After the defeat of Germany and Japan, Britain held the London Victory Celebrations in London. Many of the Allies were invited to join the parade - except the Polish forces. The Poles were vital to the allied war effort and fought in every major battle of World War II, including the Battle of Britain, the Battle of Monte Casino, the Falaise Gap, Battle at Arnhem, and D-Day, among many other battles. After V-E Day, the Polish servicemen were forgotten and were not invited to represent Poland in the Victory Parade.
Pope John Paul II made his third pilgrimage to Poland and took part in a National Eucharistic Congress. Beatification of Karolina Kozka and Michal Kozal. The places he visited: Warsaw, Lublin, Tarnów, Kraków, Szczecin, Gdynia, Gdańsk, Częstochowa, and Łódź.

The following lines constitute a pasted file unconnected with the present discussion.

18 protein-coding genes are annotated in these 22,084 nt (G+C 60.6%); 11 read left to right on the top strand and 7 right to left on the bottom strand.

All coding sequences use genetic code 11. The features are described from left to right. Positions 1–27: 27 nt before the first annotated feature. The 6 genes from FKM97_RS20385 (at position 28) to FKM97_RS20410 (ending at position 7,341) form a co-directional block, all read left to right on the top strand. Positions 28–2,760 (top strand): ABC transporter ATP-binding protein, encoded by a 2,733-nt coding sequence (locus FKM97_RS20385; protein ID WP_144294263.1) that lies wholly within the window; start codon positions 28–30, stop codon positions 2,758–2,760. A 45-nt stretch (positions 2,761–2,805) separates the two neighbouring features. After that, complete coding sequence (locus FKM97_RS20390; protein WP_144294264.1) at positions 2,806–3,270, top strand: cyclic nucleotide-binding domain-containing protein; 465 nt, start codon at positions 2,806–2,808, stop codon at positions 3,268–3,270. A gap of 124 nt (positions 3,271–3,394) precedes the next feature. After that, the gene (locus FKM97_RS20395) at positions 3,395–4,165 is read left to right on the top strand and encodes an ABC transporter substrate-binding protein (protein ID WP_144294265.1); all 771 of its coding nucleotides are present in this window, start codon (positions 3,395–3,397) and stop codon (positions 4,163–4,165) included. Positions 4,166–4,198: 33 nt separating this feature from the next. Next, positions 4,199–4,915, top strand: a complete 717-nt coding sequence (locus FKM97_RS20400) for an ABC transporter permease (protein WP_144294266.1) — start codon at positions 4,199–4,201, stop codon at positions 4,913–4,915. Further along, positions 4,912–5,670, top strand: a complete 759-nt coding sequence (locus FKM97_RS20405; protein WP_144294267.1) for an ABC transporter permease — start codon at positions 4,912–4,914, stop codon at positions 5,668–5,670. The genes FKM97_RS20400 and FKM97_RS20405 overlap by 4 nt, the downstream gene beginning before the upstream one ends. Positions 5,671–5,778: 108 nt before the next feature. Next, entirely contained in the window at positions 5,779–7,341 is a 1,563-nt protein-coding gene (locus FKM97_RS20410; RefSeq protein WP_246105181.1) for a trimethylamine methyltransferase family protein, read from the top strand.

Polish Census: A census was taken in Poland from May 21, to June 8, 2002. The results indicated 96% of Polish ethnicity; 1,23% Other and 2,03% no answer. Of the ethnic groups, there were 173,153 Silesians, 152,897 Germans, 48,737 Belorusians, 30,957 Ukrainians, 12, 855 Roma, 6,103 Russians, 5,863 Lemkos, 5,846 Lithuanians, 5,062 Kashubians, 2,001 Slovakians, 1,808 Vietnamese, 1,633 French, 1,541 American, 1,,404 Greek, 1,367 Italian, 1,133 Jews, 1,112 Bulgarians, 1,082 Armenians, 831 Czechs, 800 British, and 495 Tatars. (In the 2011 census the number of Jews has increased to 7,353 (residing mainly in large cities) Before World War II there were slightly over 3 million Jews throughout Poland. The Nazi Germans conducted the "Final Solution" which destroyed 6 million Jews (the 3 million Jews of Poland and 3 million deported from other European countries).